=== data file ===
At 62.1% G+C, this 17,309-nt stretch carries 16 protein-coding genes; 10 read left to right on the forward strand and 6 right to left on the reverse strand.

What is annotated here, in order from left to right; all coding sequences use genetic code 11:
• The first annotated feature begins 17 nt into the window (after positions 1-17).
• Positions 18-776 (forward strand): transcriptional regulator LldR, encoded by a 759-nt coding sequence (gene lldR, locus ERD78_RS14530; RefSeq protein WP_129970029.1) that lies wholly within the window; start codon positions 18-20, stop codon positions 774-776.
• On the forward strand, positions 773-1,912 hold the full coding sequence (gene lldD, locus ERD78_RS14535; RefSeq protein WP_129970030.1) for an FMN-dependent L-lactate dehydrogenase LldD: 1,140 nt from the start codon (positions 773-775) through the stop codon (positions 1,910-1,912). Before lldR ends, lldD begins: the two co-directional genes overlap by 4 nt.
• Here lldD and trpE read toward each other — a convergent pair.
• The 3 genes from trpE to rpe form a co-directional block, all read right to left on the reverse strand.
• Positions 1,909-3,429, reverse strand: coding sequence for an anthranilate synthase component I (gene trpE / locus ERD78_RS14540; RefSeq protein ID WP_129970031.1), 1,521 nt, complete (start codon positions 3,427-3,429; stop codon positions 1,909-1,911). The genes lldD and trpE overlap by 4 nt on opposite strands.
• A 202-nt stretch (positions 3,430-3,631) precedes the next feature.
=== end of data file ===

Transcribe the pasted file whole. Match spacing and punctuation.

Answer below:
At 62.1% G+C, this 17,309-nt stretch carries 16 protein-coding genes; 10 read left to right on the forward strand and 6 right to left on the reverse strand.

What is annotated here, in order from left to right; all coding sequences use genetic code 11:
• The first annotated feature begins 17 nt into the window (after positions 1-17).
• Positions 18-776 (forward strand): transcriptional regulator LldR, encoded by a 759-nt coding sequence (gene lldR, locus ERD78_RS14530; RefSeq protein WP_129970029.1) that lies wholly within the window; start codon positions 18-20, stop codon positions 774-776.
• On the forward strand, positions 773-1,912 hold the full coding sequence (gene lldD, locus ERD78_RS14535; RefSeq protein WP_129970030.1) for an FMN-dependent L-lactate dehydrogenase LldD: 1,140 nt from the start codon (positions 773-775) through the stop codon (positions 1,910-1,912). Before lldR ends, lldD begins: the two co-directional genes overlap by 4 nt.
• Here lldD and trpE read toward each other — a convergent pair.
• The 3 genes from trpE to rpe form a co-directional block, all read right to left on the reverse strand.
• Positions 1,909-3,429, reverse strand: coding sequence for an anthranilate synthase component I (gene trpE / locus ERD78_RS14540; RefSeq protein ID WP_129970031.1), 1,521 nt, complete (start codon positions 3,427-3,429; stop codon positions 1,909-1,911). The genes lldD and trpE overlap by 4 nt on opposite strands.
• A 202-nt stretch (positions 3,430-3,631) precedes the next feature.